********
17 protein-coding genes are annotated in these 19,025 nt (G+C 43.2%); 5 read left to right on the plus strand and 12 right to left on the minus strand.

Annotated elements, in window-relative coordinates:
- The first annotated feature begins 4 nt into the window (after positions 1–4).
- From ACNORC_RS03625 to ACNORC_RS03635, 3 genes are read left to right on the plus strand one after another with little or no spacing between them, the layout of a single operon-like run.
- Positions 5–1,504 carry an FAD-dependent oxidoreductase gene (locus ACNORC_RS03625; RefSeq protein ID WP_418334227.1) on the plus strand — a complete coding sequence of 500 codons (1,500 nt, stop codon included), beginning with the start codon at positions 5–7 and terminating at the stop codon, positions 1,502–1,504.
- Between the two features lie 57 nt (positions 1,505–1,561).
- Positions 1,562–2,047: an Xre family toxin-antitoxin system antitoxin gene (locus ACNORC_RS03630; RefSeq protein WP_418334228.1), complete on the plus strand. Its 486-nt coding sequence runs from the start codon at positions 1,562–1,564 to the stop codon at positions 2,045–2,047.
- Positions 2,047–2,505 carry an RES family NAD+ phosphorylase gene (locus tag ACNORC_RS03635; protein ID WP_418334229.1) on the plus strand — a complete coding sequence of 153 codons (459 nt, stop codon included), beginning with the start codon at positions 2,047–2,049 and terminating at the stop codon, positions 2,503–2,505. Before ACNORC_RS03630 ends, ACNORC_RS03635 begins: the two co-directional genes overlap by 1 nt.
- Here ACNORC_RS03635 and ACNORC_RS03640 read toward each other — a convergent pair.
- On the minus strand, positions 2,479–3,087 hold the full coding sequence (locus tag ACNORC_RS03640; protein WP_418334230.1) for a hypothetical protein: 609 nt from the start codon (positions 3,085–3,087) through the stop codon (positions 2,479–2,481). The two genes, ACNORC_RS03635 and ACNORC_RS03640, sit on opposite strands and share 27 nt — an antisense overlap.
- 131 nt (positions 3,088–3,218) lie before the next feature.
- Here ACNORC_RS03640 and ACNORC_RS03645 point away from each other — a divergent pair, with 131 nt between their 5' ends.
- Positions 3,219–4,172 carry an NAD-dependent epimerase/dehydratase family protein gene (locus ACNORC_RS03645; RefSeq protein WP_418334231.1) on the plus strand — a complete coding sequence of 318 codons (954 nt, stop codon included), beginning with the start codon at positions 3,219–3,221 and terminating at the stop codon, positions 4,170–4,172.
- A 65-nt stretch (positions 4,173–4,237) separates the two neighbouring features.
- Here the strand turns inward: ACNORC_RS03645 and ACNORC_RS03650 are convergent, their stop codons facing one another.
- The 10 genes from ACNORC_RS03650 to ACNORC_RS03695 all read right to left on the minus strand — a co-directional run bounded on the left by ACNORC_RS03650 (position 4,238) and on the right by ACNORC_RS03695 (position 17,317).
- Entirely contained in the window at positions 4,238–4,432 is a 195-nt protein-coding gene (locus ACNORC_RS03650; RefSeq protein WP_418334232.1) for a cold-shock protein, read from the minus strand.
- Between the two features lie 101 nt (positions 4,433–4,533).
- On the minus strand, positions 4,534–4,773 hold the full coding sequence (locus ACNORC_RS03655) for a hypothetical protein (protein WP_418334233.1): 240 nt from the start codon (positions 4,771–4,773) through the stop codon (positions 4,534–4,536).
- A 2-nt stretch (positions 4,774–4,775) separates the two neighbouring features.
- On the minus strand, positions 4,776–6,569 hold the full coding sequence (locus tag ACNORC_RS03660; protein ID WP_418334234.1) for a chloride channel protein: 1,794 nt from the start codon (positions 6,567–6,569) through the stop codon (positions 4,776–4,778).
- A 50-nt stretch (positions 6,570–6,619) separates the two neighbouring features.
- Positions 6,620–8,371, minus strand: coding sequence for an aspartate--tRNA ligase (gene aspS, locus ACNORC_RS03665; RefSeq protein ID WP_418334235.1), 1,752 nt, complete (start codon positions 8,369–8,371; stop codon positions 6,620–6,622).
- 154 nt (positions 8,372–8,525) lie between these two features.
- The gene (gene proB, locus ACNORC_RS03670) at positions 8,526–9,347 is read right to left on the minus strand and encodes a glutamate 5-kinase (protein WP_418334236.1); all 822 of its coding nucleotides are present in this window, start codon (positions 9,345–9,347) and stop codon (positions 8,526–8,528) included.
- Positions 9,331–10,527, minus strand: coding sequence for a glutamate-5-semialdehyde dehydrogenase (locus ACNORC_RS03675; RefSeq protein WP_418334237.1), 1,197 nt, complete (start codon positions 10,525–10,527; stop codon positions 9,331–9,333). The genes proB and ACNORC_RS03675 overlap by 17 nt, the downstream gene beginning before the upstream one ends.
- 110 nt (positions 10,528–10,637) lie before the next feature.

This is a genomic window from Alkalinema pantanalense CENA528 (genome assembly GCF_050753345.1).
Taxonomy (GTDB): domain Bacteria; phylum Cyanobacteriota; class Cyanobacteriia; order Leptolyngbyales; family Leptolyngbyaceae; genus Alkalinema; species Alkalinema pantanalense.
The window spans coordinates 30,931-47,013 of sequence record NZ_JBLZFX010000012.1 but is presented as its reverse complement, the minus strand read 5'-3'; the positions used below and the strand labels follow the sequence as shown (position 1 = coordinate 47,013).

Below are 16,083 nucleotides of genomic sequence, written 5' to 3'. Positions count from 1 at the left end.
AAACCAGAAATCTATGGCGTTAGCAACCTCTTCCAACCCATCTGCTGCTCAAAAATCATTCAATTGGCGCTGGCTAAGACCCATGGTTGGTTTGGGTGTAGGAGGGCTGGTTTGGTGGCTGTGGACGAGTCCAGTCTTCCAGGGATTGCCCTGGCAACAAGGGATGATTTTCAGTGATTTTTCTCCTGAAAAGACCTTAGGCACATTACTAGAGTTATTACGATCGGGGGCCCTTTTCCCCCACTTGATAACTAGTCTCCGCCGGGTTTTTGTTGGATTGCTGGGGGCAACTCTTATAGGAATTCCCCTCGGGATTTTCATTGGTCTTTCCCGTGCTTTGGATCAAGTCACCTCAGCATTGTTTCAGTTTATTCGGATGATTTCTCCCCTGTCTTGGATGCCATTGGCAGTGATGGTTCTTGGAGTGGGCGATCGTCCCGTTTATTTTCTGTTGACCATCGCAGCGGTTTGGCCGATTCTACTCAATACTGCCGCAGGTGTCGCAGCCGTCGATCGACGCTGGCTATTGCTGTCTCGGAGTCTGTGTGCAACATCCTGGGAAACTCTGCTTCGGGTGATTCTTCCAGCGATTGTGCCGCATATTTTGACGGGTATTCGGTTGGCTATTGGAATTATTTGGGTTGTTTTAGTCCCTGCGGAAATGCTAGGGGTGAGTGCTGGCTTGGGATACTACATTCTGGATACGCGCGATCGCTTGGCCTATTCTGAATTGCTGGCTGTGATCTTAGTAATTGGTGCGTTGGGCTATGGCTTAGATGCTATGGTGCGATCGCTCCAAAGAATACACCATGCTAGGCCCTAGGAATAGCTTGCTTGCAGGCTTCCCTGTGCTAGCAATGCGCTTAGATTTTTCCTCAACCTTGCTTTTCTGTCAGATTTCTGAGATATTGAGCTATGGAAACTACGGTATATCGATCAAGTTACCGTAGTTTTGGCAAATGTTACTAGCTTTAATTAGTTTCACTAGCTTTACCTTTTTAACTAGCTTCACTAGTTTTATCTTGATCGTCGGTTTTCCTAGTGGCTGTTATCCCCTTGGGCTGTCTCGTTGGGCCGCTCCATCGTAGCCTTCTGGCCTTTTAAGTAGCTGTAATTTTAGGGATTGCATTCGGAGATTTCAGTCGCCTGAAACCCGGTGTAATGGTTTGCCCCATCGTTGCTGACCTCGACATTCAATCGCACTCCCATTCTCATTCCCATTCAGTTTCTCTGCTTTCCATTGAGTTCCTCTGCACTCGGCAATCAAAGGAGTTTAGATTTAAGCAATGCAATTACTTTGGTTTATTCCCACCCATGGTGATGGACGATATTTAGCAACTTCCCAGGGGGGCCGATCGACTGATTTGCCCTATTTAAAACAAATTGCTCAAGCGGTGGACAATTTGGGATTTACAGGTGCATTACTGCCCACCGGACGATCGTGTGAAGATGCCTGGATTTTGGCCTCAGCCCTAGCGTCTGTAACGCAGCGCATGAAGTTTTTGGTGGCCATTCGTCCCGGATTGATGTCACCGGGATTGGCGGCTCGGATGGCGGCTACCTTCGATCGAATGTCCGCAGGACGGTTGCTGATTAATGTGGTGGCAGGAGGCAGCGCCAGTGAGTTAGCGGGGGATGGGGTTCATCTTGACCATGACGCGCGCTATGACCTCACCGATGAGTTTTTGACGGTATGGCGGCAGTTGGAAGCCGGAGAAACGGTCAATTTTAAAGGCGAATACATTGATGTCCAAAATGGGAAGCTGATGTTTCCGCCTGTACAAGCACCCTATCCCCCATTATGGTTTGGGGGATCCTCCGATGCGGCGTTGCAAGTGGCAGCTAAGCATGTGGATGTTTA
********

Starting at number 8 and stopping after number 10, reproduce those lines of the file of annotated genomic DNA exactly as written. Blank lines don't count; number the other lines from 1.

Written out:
- Positions 2,047–2,505 carry an RES family NAD+ phosphorylase gene (locus tag ACNORC_RS03635; protein ID WP_418334229.1) on the plus strand — a complete coding sequence of 153 codons (459 nt, stop codon included), beginning with the start codon at positions 2,047–2,049 and terminating at the stop codon, positions 2,503–2,505. Before ACNORC_RS03630 ends, ACNORC_RS03635 begins: the two co-directional genes overlap by 1 nt.
- Here ACNORC_RS03635 and ACNORC_RS03640 read toward each other — a convergent pair.
- On the minus strand, positions 2,479–3,087 hold the full coding sequence (locus tag ACNORC_RS03640; protein WP_418334230.1) for a hypothetical protein: 609 nt from the start codon (positions 3,085–3,087) through the stop codon (positions 2,479–2,481). The two genes, ACNORC_RS03635 and ACNORC_RS03640, sit on opposite strands and share 27 nt — an antisense overlap.